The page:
(Baseball StL) -- As Cards GM John Mozeliak predicted, the Redbirds did not make any substantial moves prior to the trade deadline.
Depending on your point of view, that’s either ridiculously shortsighted or evidence of admirable restraint.
Here are the arguments both ways:
• We needed a hitter. The Cardinals are averaging 2 runs a game during this devastating losing streak that has seen them fall out of first place. Yadier Molina and now Shane Robinson are on the DL and without Yadi, the Cards have lost a big bat, an RBI rainmaker and clutch hitter. Without Robinson, they may be forced to play John Jay against lefties, a situation in which he isn’t hitting his weight. Beltran has vanished and Freese can’t get out of his own way.
• We needed a pitcher. The Cards already have two pitchers on the DL for the season. Jake Westbrook couldn’t even get the batboy out on the road. Lance Lynn is showing signs of losing command. Shelby Miller looks good some days and not so good on others and even Adam Wainwright suddenly looks hittable.
• We can’t assume we will ever be in this position again and should do whatever we need to do to put this team in a position to win it all. The Washington Nationals thought their spot in the play-offs was assured for the foreseeable future and shut down Steven Strasburg when their club was playing World Series baseball. They didn’t make the Series then and won’t even make the play-offs this year. There are no guarantees in baseball. Win now.
• We have a lot of prospects that we may not be able to bring up because of the talent already on our major league roster. Let’s move a few of them and give this team the talent it needs to win.
• Psychologically, we hurt our team by not improving it. Other teams got better. We didn’t. What message are we sending to our club?
OK, all good arguments. Here’s the case for admirable restraint.
• There wasn’t season-changing talent available, with the exception, perhaps, of Jake Peavy. Shuffling around pieces that in the end produces no net gain is foolish. A GM shouldn’t tinker and destroy the team’s chemistry.
• OK, Peavy would have helped. Let’s look at that equation. With two months left in the season, if he takes the ball every fifth day, he gets about 10-11 starts. Let’s say he reproduces his current record and goes 8-3. He takes Joe Kelly’s spot. Over the same 11 games, let’s say Kelly goes 5-6. What are you willing to give up to get 3 more wins? Not as much as the White Sox wanted. In two years, Peavy will be gone and so will the young talent we gave away to get him.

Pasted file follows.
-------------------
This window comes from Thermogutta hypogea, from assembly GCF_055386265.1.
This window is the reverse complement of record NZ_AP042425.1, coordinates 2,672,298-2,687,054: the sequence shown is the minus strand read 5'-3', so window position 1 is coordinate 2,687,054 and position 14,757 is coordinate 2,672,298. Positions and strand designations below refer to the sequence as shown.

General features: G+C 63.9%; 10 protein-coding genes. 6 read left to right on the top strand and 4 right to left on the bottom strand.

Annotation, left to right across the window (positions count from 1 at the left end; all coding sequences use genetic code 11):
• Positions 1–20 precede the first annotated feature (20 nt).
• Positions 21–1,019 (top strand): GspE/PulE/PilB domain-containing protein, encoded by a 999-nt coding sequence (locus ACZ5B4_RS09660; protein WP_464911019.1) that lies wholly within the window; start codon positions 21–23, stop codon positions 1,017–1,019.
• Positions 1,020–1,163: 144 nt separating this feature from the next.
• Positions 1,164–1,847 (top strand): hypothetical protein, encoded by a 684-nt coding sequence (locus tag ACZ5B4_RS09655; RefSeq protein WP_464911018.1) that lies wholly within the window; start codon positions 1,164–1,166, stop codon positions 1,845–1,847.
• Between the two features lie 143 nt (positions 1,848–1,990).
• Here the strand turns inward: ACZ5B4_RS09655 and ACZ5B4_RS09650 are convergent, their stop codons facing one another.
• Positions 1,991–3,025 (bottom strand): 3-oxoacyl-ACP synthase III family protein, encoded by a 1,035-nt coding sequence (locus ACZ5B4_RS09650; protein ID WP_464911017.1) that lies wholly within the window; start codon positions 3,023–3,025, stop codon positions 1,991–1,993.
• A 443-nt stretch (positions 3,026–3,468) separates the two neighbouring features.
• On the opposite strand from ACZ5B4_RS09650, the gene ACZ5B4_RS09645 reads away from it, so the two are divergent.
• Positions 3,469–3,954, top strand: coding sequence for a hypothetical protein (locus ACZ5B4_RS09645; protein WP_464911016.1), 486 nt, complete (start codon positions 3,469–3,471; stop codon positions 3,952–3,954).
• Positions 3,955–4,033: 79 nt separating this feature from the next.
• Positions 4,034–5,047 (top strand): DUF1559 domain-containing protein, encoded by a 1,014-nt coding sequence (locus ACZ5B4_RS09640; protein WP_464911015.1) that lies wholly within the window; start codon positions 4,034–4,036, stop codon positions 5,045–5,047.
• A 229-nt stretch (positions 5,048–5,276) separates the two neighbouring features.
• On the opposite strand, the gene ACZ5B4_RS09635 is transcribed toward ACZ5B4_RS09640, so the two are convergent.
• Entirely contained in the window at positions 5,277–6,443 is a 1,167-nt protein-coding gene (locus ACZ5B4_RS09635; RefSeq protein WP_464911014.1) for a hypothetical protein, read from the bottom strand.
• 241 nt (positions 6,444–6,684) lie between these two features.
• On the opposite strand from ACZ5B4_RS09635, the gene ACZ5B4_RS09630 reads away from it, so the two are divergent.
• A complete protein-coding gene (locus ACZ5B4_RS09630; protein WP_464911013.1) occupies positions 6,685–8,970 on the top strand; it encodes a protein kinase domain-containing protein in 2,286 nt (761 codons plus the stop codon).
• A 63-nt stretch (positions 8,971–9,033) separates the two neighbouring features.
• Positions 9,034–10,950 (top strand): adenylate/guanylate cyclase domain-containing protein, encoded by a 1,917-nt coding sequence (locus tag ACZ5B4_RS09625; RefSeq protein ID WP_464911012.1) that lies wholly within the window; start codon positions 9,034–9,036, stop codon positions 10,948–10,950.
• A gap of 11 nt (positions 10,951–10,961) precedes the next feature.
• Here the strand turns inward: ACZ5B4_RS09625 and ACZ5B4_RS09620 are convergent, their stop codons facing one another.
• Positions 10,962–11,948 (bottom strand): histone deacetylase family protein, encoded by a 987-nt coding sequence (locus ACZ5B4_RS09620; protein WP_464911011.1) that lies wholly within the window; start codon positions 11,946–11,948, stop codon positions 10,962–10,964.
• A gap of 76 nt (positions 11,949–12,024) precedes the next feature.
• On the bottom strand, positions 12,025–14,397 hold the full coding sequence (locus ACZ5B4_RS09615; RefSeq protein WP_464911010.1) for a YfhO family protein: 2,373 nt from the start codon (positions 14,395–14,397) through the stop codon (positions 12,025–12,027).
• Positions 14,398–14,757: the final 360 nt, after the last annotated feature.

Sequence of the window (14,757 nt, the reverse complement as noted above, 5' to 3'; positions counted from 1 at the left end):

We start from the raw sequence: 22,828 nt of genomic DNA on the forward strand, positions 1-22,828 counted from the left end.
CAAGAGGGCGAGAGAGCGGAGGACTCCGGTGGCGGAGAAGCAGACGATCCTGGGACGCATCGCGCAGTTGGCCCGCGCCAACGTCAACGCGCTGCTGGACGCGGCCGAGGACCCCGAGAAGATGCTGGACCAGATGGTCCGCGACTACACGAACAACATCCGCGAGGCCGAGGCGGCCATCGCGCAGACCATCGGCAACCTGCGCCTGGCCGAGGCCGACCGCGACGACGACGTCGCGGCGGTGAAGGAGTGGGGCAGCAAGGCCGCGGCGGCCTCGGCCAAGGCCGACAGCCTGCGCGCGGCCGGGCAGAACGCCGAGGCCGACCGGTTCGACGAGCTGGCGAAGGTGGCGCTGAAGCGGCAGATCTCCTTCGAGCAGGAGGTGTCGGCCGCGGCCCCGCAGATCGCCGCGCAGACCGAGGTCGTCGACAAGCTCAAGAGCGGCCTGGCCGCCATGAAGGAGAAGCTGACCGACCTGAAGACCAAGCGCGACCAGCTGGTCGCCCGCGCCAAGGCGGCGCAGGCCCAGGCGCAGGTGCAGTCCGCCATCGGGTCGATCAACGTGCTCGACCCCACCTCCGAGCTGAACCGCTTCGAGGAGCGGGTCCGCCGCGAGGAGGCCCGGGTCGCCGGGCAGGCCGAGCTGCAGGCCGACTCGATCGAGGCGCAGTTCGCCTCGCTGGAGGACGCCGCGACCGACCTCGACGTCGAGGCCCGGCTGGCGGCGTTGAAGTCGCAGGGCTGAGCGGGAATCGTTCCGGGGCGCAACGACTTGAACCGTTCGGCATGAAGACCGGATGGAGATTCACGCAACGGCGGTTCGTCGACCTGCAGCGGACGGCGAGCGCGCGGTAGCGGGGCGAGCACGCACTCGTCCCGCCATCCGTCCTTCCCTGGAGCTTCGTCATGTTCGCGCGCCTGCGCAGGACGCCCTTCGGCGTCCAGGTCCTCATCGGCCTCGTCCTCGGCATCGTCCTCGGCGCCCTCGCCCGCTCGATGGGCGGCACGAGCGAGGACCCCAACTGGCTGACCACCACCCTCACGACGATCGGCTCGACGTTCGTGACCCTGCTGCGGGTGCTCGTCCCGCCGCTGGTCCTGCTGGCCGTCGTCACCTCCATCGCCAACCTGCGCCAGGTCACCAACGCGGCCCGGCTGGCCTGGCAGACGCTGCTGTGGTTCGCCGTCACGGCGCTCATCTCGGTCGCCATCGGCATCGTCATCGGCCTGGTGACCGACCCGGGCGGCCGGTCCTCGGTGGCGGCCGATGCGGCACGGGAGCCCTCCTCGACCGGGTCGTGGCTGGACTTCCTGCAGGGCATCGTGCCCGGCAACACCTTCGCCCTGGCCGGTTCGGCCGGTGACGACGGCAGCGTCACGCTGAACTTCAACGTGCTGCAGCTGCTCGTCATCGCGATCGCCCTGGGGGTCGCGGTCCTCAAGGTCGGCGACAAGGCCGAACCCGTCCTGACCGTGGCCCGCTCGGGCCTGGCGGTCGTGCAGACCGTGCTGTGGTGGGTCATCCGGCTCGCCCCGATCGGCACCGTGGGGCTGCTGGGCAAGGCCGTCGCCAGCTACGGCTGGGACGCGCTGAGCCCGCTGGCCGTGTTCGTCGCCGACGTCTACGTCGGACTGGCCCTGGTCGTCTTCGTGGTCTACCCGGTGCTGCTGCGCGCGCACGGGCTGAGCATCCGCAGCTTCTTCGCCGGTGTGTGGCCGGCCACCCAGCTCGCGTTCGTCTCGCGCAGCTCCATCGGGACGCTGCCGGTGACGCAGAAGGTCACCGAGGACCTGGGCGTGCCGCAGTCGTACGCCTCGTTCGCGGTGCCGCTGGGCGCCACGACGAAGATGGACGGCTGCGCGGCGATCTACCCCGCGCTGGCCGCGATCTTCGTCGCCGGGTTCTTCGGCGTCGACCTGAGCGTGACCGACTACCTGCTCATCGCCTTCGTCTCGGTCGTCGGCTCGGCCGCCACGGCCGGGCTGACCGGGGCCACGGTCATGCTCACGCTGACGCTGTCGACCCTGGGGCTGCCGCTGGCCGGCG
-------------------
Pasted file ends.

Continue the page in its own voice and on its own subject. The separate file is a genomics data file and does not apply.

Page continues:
• Yes, we have a lot of young talent. Trading any of it jeopardizes our ability to be competitive going forward. We are not the Pittsburgh Pirates who haven’t won a thing since Disco or the Chicago Cubs who haven’t won since man walked upright. And we don’t want to be the New York Yankees who has a roster full of geriatric veterans who are perpetually on the DL. Young talent gives us consistent excellence and a chance to compete every year. It also gives us salary flexibility to sign new talent and extend contracts for our best players. Were this a team of 35-year-olds, an all-or-nothing trade might have made sense.
• We aren’t playing well right now, but this is a solid team with great resiliency that is still solidly in the play-offs. Improvement at a reasonable price is always an option, but to add something, we must subtract something else. Which piece don’t we need that we could have moved to another team? Remember, trades are a two-way street.
There’s your arguments. Choose sides.